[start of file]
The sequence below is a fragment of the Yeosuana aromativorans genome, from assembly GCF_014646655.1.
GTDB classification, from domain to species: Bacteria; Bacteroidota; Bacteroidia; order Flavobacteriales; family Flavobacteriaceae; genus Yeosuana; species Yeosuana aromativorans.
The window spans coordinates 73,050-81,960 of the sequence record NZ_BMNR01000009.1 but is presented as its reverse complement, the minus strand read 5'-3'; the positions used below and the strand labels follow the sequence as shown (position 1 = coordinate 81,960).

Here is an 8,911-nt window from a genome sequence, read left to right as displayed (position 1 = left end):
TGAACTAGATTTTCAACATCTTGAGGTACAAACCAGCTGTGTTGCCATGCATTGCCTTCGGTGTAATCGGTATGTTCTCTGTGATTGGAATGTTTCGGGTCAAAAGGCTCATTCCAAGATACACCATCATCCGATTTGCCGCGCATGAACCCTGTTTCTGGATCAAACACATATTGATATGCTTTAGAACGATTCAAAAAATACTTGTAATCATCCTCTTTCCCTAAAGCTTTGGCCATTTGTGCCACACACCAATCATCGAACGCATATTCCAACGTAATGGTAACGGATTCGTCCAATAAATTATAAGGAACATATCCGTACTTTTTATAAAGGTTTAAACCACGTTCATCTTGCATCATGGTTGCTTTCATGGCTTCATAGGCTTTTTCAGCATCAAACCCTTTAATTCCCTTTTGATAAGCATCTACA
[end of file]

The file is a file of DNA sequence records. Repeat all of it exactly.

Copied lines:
The sequence below is a fragment of the Yeosuana aromativorans genome, from assembly GCF_014646655.1.
GTDB classification, from domain to species: Bacteria; Bacteroidota; Bacteroidia; order Flavobacteriales; family Flavobacteriaceae; genus Yeosuana; species Yeosuana aromativorans.
The window spans coordinates 73,050-81,960 of the sequence record NZ_BMNR01000009.1 but is presented as its reverse complement, the minus strand read 5'-3'; the positions used below and the strand labels follow the sequence as shown (position 1 = coordinate 81,960).

Here is an 8,911-nt window from a genome sequence, read left to right as displayed (position 1 = left end):
TGAACTAGATTTTCAACATCTTGAGGTACAAACCAGCTGTGTTGCCATGCATTGCCTTCGGTGTAATCGGTATGTTCTCTGTGATTGGAATGTTTCGGGTCAAAAGGCTCATTCCAAGATACACCATCATCCGATTTGCCGCGCATGAACCCTGTTTCTGGATCAAACACATATTGATATGCTTTAGAACGATTCAAAAAATACTTGTAATCATCCTCTTTCCCTAAAGCTTTGGCCATTTGTGCCACACACCAATCATCGAACGCATATTCCAACGTAATGGTAACGGATTCGTCCAATAAATTATAAGGAACATATCCGTACTTTTTATAAAGGTTTAAACCACGTTCATCTTGCATCATGGTTGCTTTCATGGCTTCATAGGCTTTTTCAGCATCAAACCCTTTAATTCCCTTTTGATAAGCATCTACA